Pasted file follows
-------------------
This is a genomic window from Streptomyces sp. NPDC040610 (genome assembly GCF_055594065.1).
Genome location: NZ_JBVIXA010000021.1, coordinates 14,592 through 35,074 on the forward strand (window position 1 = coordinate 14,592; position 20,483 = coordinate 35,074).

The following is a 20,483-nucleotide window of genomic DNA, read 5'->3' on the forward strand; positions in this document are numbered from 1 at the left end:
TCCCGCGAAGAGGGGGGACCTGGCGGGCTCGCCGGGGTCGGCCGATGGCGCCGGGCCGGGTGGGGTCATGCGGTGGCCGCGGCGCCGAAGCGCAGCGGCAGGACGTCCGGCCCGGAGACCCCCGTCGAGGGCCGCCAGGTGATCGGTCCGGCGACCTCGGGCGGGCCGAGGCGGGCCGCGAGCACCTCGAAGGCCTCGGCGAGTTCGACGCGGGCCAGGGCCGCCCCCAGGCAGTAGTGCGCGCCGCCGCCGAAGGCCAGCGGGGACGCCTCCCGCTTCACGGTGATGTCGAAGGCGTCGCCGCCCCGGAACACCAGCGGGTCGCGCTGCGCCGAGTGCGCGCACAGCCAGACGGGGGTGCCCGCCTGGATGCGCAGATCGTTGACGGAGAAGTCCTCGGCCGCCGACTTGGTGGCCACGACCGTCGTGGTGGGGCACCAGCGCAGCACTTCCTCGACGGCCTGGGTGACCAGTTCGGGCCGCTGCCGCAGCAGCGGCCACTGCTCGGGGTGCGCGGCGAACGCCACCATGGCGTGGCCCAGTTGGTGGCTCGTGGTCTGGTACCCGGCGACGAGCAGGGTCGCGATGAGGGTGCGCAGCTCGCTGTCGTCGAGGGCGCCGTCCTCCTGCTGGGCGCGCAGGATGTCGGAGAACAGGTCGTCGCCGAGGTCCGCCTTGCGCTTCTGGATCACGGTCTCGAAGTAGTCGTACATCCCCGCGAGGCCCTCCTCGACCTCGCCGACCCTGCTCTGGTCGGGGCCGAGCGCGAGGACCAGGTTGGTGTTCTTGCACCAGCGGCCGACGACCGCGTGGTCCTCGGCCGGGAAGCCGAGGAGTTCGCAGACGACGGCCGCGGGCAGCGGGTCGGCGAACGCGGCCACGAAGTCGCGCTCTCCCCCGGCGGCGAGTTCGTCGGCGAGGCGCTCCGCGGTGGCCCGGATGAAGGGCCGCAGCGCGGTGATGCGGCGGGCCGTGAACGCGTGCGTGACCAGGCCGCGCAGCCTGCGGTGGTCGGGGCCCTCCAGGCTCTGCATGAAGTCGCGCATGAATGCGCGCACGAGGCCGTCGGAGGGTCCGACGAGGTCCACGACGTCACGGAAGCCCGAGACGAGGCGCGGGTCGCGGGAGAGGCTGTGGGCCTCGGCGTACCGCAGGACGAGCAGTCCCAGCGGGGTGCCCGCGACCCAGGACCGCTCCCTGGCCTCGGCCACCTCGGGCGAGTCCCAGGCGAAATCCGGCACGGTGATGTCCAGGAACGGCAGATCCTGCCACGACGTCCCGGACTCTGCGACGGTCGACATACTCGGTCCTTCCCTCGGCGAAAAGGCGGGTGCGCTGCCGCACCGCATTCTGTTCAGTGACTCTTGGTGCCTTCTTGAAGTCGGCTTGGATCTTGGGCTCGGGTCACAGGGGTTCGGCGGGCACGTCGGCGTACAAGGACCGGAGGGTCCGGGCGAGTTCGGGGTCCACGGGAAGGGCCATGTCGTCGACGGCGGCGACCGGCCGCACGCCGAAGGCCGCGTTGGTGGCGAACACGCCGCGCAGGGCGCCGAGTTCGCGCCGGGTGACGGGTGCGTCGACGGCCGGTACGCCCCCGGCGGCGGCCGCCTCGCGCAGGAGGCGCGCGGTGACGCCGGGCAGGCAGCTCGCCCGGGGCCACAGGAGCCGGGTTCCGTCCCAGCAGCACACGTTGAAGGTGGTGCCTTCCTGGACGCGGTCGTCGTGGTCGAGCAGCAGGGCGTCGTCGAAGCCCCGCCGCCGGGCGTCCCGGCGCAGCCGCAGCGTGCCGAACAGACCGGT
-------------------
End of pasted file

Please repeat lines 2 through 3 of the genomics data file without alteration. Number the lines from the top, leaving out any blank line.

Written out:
Genome location: NZ_JBVIXA010000021.1, coordinates 14,592 through 35,074 on the forward strand (window position 1 = coordinate 14,592; position 20,483 = coordinate 35,074).

The following is a 20,483-nucleotide window of genomic DNA, read 5'->3' on the forward strand; positions in this document are numbered from 1 at the left end: